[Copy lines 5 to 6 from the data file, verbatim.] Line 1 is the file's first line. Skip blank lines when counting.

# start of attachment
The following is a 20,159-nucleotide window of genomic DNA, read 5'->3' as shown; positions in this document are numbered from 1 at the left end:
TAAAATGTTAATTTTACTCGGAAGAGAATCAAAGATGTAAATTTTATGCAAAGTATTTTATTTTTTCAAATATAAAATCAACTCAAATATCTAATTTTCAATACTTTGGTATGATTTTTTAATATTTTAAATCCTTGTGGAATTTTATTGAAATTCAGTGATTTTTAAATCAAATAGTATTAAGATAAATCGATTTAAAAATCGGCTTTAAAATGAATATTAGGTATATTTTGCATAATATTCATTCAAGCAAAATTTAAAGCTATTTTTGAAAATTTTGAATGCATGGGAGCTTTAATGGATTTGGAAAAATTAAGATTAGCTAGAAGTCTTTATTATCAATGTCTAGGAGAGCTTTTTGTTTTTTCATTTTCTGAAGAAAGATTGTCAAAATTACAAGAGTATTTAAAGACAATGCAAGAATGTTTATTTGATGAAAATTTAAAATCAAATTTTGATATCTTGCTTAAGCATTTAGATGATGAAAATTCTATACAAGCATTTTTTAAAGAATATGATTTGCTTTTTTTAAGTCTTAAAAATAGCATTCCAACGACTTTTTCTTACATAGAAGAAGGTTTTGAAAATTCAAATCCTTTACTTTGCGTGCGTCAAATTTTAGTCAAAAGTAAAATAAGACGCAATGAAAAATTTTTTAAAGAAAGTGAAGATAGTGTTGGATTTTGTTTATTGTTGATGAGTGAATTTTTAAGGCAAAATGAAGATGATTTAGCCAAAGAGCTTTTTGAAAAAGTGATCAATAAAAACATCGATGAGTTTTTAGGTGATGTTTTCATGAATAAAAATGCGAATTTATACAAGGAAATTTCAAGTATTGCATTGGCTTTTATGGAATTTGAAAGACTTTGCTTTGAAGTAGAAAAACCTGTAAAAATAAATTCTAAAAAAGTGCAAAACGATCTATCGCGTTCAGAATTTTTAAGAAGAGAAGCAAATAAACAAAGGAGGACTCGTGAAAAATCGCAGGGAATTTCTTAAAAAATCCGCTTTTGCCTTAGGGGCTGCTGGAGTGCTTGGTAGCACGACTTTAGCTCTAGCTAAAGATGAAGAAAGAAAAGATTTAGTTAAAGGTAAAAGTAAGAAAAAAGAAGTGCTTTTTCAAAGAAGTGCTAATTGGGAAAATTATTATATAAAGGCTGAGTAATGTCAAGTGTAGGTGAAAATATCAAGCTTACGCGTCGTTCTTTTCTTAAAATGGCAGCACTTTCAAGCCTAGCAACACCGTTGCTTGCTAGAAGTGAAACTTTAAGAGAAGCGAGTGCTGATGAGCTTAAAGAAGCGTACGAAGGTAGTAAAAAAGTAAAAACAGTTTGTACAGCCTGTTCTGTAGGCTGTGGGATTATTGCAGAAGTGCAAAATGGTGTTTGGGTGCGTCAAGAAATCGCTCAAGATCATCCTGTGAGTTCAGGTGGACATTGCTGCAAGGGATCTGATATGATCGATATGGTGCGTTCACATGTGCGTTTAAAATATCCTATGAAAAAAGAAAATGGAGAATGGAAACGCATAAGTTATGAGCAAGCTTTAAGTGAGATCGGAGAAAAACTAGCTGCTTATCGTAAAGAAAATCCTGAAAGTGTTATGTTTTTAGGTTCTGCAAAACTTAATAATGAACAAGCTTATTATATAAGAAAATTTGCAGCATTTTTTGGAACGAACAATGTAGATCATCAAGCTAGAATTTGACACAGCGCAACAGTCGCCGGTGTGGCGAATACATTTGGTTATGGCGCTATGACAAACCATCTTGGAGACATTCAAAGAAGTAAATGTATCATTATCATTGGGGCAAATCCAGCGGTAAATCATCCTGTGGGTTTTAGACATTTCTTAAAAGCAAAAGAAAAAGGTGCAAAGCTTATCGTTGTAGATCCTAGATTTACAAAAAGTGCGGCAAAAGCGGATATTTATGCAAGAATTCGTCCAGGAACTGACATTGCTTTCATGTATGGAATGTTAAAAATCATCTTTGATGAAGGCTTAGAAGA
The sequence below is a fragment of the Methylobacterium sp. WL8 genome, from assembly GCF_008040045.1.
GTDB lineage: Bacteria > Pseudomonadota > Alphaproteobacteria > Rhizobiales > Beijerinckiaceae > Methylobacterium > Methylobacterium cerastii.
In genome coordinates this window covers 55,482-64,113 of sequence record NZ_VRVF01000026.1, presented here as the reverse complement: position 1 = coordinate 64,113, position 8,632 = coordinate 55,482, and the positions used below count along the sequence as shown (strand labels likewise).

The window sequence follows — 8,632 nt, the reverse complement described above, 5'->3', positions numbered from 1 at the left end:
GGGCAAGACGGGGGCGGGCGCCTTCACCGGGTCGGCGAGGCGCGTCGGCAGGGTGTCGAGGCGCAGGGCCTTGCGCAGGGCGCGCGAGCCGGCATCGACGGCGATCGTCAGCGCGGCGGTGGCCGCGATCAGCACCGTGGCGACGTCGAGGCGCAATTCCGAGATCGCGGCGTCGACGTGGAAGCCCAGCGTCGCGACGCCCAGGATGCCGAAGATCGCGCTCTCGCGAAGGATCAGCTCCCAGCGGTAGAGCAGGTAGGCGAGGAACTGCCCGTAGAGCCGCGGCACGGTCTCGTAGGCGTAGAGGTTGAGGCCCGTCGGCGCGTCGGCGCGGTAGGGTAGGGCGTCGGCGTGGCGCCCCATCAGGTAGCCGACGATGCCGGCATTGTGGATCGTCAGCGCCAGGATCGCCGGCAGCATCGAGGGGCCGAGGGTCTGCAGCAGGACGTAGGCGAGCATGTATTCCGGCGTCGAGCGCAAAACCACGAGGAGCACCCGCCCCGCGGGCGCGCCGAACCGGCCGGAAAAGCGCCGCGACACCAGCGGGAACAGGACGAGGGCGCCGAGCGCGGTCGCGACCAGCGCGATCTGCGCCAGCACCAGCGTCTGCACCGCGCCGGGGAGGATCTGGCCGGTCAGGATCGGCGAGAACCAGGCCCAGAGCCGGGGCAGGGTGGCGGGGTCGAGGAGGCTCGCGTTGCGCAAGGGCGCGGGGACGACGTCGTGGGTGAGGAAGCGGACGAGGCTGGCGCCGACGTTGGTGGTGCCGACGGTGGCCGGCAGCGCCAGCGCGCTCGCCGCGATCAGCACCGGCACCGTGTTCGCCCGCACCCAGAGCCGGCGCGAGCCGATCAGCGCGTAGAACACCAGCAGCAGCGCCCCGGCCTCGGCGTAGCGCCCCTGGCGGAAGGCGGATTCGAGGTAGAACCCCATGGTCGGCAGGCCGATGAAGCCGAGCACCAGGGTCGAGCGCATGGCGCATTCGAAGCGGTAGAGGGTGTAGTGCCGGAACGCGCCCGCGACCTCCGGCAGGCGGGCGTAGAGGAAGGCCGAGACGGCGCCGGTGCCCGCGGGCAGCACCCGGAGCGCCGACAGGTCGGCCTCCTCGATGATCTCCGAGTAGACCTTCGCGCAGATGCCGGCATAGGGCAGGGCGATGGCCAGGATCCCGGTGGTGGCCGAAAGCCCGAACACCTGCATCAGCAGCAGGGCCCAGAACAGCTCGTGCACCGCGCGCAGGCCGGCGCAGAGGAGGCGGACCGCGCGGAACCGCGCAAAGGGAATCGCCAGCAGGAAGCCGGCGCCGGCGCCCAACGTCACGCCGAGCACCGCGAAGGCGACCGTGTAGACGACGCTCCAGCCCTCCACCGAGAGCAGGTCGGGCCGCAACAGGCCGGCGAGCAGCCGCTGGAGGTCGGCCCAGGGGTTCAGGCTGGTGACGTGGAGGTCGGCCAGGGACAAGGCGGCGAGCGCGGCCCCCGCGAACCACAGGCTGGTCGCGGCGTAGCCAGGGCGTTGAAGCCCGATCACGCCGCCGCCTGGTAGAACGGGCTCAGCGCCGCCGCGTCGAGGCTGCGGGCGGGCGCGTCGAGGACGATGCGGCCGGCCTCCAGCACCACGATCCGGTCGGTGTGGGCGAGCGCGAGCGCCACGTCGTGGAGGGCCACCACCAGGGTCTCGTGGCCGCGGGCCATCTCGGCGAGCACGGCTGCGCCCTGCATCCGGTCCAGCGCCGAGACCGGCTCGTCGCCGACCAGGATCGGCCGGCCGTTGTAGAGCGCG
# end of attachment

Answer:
In genome coordinates this window covers 55,482-64,113 of sequence record NZ_VRVF01000026.1, presented here as the reverse complement: position 1 = coordinate 64,113, position 8,632 = coordinate 55,482, and the positions used below count along the sequence as shown (strand labels likewise).

The window sequence follows — 8,632 nt, the reverse complement described above, 5'->3', positions numbered from 1 at the left end: